Property owners affected by royal family dispute
A ROYAL clan war is brewing over a multibillion-rand land claim for Pretoria’s wealthiest areas, which is forcing property owners to notify authorities about the sale or development of their land.
Farms, shopping complexes, luxury housing estates, diplomatic properties and scientific and industrial areas are under the 25 000ha claim in the city’s eastern suburbs.
The claim by the Bakgatla ba Lekhuleni clan’s self-proclaimed chief, Victor Lekhuleni, comes as infighting threatens to split the family, and fears by home and business owners of mass evictions and property devaluation mount.
On Saturday, the Land Claims Commission ordered property owners to notify it before doing anything to their properties, including selling them. Failure to do so could see owners and developers ordered to halt developments or sales and forced to cover costs should they go ahead without permission.
Gauteng Regional Land Claims Commission chief director Cindy Benyane said they were not preventing people from selling or developing their land.
“Legally, owners whose properties are the subject of a claim have to notify the commission within one month if they intend to do something to it, regardless of whether they’re selling it, building a swimming pool, subdividing it or donating it.
“This is mainly for cases involving vacant land which people want to develop, which changes the property’s value. The commission views this more seriously than property sales or alterations.”
She said if developments were done in bad faith the Land Claims Court could set them aside.
Piet van der Watt, who is part of the Lands Claim 2 Committee set up to fight the land claim and whose Derdepoort shopping centre is under claim, said the commission’s instructions would have a detrimental effect.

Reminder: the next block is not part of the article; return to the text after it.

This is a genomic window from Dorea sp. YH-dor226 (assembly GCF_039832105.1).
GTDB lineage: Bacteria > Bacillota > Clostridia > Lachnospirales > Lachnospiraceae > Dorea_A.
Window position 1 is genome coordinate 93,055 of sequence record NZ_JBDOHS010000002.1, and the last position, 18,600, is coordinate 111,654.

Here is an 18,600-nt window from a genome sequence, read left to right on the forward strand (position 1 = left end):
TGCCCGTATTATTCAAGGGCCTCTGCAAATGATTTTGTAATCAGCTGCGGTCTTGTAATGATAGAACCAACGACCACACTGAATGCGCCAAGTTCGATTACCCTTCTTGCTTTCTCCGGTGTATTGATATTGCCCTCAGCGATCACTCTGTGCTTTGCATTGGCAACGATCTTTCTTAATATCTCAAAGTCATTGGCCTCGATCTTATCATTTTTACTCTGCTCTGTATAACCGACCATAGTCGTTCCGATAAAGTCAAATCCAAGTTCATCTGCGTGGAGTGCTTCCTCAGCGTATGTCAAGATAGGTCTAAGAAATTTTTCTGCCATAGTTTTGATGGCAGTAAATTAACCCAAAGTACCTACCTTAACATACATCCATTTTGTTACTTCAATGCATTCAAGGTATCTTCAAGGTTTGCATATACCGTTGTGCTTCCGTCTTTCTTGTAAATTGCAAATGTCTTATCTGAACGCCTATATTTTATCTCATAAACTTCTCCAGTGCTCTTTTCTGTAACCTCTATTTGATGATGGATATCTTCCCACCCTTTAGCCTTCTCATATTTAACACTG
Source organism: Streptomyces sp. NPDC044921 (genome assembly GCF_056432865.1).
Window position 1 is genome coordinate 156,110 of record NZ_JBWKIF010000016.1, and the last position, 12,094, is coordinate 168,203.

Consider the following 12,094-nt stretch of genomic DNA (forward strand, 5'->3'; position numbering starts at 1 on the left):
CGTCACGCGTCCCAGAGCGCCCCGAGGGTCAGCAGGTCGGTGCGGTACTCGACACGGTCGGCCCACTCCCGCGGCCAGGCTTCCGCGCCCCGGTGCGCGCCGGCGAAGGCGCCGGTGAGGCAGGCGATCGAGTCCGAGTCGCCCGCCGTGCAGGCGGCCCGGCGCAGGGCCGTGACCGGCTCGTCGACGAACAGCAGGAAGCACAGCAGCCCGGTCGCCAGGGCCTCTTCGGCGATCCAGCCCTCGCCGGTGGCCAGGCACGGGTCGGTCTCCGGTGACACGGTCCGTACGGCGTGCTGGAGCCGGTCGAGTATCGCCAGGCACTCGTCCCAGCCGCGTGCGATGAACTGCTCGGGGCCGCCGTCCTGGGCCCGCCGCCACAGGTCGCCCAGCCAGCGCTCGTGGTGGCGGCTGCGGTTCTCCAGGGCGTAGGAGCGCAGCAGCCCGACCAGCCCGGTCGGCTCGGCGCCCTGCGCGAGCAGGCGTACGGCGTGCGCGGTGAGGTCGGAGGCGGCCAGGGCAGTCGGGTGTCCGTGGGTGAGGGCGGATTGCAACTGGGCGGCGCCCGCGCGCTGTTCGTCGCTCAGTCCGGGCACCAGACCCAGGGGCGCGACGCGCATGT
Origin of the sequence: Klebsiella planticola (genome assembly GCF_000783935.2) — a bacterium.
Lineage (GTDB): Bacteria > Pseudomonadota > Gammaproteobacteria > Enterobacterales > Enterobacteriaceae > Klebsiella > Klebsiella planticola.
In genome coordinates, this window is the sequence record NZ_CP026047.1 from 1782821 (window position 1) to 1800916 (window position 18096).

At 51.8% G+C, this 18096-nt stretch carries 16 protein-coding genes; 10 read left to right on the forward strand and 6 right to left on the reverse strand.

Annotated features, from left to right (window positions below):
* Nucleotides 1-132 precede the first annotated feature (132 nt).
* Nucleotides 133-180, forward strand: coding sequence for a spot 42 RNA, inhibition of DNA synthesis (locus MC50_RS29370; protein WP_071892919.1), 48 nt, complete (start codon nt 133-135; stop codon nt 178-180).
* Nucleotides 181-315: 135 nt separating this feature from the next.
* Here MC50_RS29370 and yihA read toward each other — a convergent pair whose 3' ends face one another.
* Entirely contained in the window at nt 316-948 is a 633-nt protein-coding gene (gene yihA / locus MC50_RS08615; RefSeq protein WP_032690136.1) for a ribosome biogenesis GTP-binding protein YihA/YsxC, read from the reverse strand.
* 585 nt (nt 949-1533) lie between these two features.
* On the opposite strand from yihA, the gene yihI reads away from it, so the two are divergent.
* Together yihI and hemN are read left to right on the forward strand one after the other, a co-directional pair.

“Already, property developers and banks are holding back on multimillion-rand developments, which will have an economic knock-on effect. If you inform the commission, then what? Will it stop developments and economic growth for a claim which cessed?”
Complicating the commission’s evaluation process is that Lekhuleni’s claim is not the only claim on the land. A Land Claims commission source said a royal showdown was looming.
Kekana Royal Family chairman Shiukwane Kekana said they had lodged a claim in 1990 and were not prepared to negotiate “frivolous claims”.
He said their claim stretched from Rust de Winter to Silverton, which was also claimed by Lekhuleni.
Bakgatla ba Lekhuleni Foundation social development and environmental affairs director Angela Absziet said different parts of the family were in dispute.
“The dispute involves another member of the family claiming to be chief. Meetings with our family’s royal council are under way.”
Absziet said they had only become aware of the other clan’s claims on Saturday.
“Our chief has claimed 15 farms and will not lose them.
“No one in their right mind can lodge such a large claim without substantial proof,” she said.